The survivor of the Brock Turner sexual assault case has written an incredibly powerful essay — and everyone needs to read it immediately
The Stanford sexual assault case, in which former student Brock Turner was convicted of sexually assaulting an unconscious woman behind a dumpster at a frat party, forced us to have a desperately needed national conversation about rape culture and our judicial system’s reluctance to hold rapists accountable. This was largely due to the eloquence and courage of the anonymous survivor Emily Doe, who has released an essay, publicly speaking for the first time since Turner’s horrifically light punishment was handed down.
In June 2016, Emily Doe’s profound victim statement went viral as she boldly criticized rape culture, Judge Aaron Pesky’s pathetic six months sentence for Turner (which ended up being only three months), the court’s urge to protect Turner because he can swim fast, and Turner’s inability to recognize what he had done.
Now a Glamour Woman of the Year, Emily is speaking out in an essay for the first time since Turner was sentenced and her words ignited a movement.
Emily begins the essay by explaining that she was told she was “best case scenario” — she had witnesses of her attack, after all. But then Turner was sentenced — and that all changed.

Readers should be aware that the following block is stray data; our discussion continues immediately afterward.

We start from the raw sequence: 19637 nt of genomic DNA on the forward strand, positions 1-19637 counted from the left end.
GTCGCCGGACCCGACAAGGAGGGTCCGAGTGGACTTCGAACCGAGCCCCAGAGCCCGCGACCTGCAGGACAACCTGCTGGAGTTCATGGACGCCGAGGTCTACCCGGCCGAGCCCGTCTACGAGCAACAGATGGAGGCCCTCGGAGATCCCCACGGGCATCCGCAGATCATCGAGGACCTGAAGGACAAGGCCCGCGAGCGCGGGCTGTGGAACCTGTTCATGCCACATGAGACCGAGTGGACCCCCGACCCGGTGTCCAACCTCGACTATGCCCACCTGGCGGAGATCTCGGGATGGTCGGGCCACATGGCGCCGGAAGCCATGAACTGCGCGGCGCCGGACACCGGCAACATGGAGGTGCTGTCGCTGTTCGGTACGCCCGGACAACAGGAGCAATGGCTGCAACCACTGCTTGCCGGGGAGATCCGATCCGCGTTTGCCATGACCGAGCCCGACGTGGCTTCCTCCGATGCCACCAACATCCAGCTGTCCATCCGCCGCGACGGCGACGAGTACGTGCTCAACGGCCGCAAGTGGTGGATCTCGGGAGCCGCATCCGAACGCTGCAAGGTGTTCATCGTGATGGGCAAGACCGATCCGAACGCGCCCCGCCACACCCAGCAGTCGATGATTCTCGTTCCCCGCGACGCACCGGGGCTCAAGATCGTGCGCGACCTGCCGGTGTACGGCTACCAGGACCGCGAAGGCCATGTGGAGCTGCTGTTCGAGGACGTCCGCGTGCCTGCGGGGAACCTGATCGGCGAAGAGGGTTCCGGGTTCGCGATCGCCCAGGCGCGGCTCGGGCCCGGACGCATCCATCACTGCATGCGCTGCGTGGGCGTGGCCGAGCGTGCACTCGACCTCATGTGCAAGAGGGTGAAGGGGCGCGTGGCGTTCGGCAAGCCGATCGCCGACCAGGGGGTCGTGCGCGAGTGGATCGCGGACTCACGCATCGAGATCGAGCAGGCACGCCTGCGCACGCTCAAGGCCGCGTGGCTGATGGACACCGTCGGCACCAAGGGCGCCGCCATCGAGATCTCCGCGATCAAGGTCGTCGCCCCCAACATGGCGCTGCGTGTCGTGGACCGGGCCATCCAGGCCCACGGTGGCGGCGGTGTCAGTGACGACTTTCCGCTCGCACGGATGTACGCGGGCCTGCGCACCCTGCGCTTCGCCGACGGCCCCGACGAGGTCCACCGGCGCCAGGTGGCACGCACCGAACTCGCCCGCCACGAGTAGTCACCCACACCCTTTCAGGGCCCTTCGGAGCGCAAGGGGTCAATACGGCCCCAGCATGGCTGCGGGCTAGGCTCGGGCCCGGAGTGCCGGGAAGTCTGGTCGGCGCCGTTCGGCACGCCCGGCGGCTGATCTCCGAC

"I yelled half of my statement. So when it was quickly announced that he’d be receiving six months, I was struck silent. Immediately I felt embarrassed for trying, for being led to believe I had any influence. The violation of my body and my being added up to a few months out of his summer."
Emily also recalls the surreal moments that followed the initial publication of her victim statement — and the reach that her experience had:
"I remember thinking, what have I done, making myself exposed and vulnerable again. I texted my sister when it hit 20,000 views, thinking that was it, the comments were actually quite nice, and I closed my computer... I started getting e-mails forwarded to me from Botswana to Ireland to India. I received watercolor paintings of lighthouses and bicycle earrings. A woman who plucked a picture of her young daughter from the inside of her cubicle wrote, This is who you’re saving."
Emily specifically remembers one comment she read about her story: “Sad. I hope my daughter never ends up like her” — a comment that reduced her to the attack she survived, that reduced the rest of her life to victimhood. In response, she delivers one of the most powerful statements on surviving sexual assault that you will ever read:
"So now to the one who said, I hope my daughter never ends up like her, I am learning to say, I hope you end up like me, meaning, I hope you end up like me strong. I hope you end up like me proud of who I’m becoming. I hope you don’t “end up, I hope you keep going. And I hope you grow up knowing that the world will no longer stand for this. Victims are not victims, not some fragile, sorrowful aftermath. Victims are survivors, and survivors are going to be doing a hell of a lot more than surviving."
You can read the entirety of Emily Doe’s essay here — and you need to read it (and share it) immediately.